Having once played in Asheville to an awe-struck and delighted crowd 11 years ago, Peter Kater and R. Carlos Nakai return for a live performance combining the Native American wood flute and the concert piano.
And though you’ll often find their records pegged as New Age, Kater doesn’t feel comfortable with that label. More accurate, perhaps, although less pithy, is “hybrid instrumental music that combines classical rock and pop,” though that doesn’t get at the emotional and spiritual content of the music, Kater says.
The combined skill and resonance of these two artists began with their first collaboration on the 1990 album Natives. Kater recalls the process of recording with Nakai. “I record a whole bunch of stuff — tapes and tapes,” he says. “I gather a lot of information and listen to the tracks over and over again. Then, I edit out anything that is not essential to the piece — like weeding a garden. I try to refine it all and at some point, it feels like it’s done. It is as clear expression of what it is that I was trying to communicate.”
In their collaborations, both Kater and Nakai explore off-the-cuff harmonies. “Improvisation requires knowledge of key ranges and melodic form,” Nakai says. “It’s not just an arbitrary exercise. It requires a high degree of listening to what the other musician is doing at the moment … it’s more or less like a conversation.”
With a short summer tour, the July 13 Kimmel Arena show is significant for the duo. Nakai hasn’t been to town in 10 years, he says, so when Kater was making arrangements for the tour, Nakai made a request. “I said to Peter, ‘When you’re setting up these concerts, let’s see if we can come back to Asheville one of these days.’ And here we are,” he says.
What should audience members expect? “They should come prepared to listen and to feel the music as we’re performing it,” Nakai says. “Of course, as we always say, it will be just for them at this moment in time, and it will never be repeated again. It’s a one-of-a-kind experience. And it will be fun.”
The duo has also worked on film scores and sound for television programs — work very different from live performances, Nakai says. “There have been a number of projects where they wanted a specific kind of sound, and we’ve had to compose simple melodies that each of us could follow and build upon.” In contrast to these premeditated melodies, “The majority of what we do is ‘at the moment’ improvisation. The performance that we’ll be doing in Asheville is one of a kind and won’t be repeated anywhere.”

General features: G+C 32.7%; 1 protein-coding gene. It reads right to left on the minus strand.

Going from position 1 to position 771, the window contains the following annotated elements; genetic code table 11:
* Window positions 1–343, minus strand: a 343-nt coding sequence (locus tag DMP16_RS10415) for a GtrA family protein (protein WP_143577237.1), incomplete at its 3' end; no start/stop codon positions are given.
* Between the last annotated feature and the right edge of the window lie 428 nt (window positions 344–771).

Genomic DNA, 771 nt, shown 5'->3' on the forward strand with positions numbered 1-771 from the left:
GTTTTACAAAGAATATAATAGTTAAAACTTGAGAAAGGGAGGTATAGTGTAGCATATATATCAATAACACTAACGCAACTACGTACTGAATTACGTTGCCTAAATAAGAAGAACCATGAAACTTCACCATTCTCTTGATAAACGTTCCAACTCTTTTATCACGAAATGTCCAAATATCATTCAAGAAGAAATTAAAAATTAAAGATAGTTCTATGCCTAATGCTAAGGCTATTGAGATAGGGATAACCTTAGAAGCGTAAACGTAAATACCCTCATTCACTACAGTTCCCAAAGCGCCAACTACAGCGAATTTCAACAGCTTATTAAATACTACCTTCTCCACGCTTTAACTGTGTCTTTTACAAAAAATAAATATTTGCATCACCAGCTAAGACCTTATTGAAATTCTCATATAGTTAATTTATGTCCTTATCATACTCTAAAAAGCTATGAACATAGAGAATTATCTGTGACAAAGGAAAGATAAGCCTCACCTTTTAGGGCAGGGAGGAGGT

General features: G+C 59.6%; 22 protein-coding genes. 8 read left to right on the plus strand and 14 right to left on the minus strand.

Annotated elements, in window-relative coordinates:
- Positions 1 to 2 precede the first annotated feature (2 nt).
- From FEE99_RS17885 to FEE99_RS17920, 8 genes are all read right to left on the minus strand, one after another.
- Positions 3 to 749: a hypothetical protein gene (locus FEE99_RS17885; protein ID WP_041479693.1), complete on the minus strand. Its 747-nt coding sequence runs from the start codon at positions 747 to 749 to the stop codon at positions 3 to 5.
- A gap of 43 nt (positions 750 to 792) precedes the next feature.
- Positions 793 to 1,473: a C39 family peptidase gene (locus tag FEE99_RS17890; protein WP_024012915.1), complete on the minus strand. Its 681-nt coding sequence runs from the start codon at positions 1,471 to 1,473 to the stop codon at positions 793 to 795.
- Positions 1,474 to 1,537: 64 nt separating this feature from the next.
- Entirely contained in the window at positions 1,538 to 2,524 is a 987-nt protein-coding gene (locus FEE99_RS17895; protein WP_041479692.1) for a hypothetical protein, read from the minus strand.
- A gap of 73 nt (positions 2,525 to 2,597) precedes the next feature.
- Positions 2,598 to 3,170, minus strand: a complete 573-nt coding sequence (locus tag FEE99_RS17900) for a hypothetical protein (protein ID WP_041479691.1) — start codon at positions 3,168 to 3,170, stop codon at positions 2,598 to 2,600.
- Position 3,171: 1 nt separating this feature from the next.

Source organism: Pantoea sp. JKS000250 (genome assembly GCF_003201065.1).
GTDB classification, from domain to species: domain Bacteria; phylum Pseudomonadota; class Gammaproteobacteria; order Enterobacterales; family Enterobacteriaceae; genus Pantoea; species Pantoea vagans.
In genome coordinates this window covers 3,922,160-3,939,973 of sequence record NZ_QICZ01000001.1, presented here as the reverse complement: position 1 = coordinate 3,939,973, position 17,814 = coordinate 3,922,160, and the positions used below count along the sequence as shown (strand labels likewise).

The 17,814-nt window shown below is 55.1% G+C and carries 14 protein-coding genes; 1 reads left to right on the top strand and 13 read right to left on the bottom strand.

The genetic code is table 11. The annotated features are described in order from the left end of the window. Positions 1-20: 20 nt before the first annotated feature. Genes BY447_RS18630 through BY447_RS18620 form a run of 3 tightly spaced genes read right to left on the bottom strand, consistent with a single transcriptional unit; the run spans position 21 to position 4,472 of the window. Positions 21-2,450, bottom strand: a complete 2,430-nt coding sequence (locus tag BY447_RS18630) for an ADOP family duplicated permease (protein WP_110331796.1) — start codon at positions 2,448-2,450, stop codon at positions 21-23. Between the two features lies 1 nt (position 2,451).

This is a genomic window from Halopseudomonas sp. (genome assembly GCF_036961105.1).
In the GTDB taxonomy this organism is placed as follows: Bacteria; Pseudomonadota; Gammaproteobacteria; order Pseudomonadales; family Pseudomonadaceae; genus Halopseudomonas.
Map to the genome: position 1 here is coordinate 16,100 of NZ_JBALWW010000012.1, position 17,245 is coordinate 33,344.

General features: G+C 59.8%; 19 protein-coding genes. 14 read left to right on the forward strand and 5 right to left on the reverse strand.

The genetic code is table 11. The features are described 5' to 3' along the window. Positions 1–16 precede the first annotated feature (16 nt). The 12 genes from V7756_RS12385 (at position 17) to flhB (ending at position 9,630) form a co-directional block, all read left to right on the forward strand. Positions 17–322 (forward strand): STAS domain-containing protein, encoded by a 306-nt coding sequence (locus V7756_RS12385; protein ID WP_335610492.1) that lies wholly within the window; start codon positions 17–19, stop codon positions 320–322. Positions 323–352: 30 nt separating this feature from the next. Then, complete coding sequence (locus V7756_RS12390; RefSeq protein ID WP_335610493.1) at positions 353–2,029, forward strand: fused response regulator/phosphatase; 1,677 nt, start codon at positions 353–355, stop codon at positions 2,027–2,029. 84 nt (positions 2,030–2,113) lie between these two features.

With 13 Grammy nominations between them, both performers have achieved success and recognition for their creativity. Though Kater acknowledges these “external career milestones,” he expands his goals to be more than these achievements. “There’s (also) the internal career of really capturing what you set out to capture. The most gratifying experience has been when I’ve found myself onstage … channeling honest expression.” Although these career highlights are shining moments for Kater, he admits “that’s not necessarily where you get the most success on the outside.”
For Nakai, playing the Native American wood flute is a contribution to the lifespan of the instrument. “The one thing that I’m currently involved in is ensuring that the instrument doesn’t disappear into private collections and museums,” he says. In order to promote awareness and create a community around this mission, “I began an organization called the International Native American and [World] Flute Association. At present, there are more than 25,000 members in our flute circles.”
With culture-bending sounds and improvised harmonies, the two musicians seek to create an expressive tone. For Kater, inspiration comes in many forms. “My personal life fuels my creativity,” he says. “I look forward to my next bike ride, my next yoga class, my next meaningful encounter with someone I care about, or with someone new. I look forward to feeling happy or feeling connected.”
— Stephanie Guinan can be reached at firstname.lastname@example.org.
who: Peter Kater and R. Carlos Nakai
what: UNCA Kimmel Arena
when: Friday, July 13, 8 p.m. (Tickets start at $25. For more info and to buy tickets, visit markfieldsevents.com or call the UNCA box office at 258-7900 or Mark Fields Events at 777-0452.)